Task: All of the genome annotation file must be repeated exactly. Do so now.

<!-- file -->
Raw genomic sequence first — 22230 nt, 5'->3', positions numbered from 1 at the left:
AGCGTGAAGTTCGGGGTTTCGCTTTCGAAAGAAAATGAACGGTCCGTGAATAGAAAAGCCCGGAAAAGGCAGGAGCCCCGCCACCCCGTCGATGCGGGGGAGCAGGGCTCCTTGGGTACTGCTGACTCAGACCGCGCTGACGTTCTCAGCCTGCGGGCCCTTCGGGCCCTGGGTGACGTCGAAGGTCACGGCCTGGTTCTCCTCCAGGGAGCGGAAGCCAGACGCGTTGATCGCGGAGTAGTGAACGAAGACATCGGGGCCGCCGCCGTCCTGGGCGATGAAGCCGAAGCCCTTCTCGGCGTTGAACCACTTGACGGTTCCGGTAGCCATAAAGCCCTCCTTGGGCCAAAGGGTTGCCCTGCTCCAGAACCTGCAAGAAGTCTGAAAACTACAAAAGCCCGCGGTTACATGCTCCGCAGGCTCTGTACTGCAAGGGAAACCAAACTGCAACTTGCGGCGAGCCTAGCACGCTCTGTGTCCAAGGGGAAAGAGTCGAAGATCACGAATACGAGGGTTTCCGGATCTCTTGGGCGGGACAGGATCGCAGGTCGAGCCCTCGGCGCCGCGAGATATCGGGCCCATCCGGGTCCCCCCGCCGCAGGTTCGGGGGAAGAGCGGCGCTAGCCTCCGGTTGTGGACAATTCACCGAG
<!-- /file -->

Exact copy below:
Raw genomic sequence first — 22230 nt, 5'->3', positions numbered from 1 at the left:
AGCGTGAAGTTCGGGGTTTCGCTTTCGAAAGAAAATGAACGGTCCGTGAATAGAAAAGCCCGGAAAAGGCAGGAGCCCCGCCACCCCGTCGATGCGGGGGAGCAGGGCTCCTTGGGTACTGCTGACTCAGACCGCGCTGACGTTCTCAGCCTGCGGGCCCTTCGGGCCCTGGGTGACGTCGAAGGTCACGGCCTGGTTCTCCTCCAGGGAGCGGAAGCCAGACGCGTTGATCGCGGAGTAGTGAACGAAGACATCGGGGCCGCCGCCGTCCTGGGCGATGAAGCCGAAGCCCTTCTCGGCGTTGAACCACTTGACGGTTCCGGTAGCCATAAAGCCCTCCTTGGGCCAAAGGGTTGCCCTGCTCCAGAACCTGCAAGAAGTCTGAAAACTACAAAAGCCCGCGGTTACATGCTCCGCAGGCTCTGTACTGCAAGGGAAACCAAACTGCAACTTGCGGCGAGCCTAGCACGCTCTGTGTCCAAGGGGAAAGAGTCGAAGATCACGAATACGAGGGTTTCCGGATCTCTTGGGCGGGACAGGATCGCAGGTCGAGCCCTCGGCGCCGCGAGATATCGGGCCCATCCGGGTCCCCCCGCCGCAGGTTCGGGGGAAGAGCGGCGCTAGCCTCCGGTTGTGGACAATTCACCGAG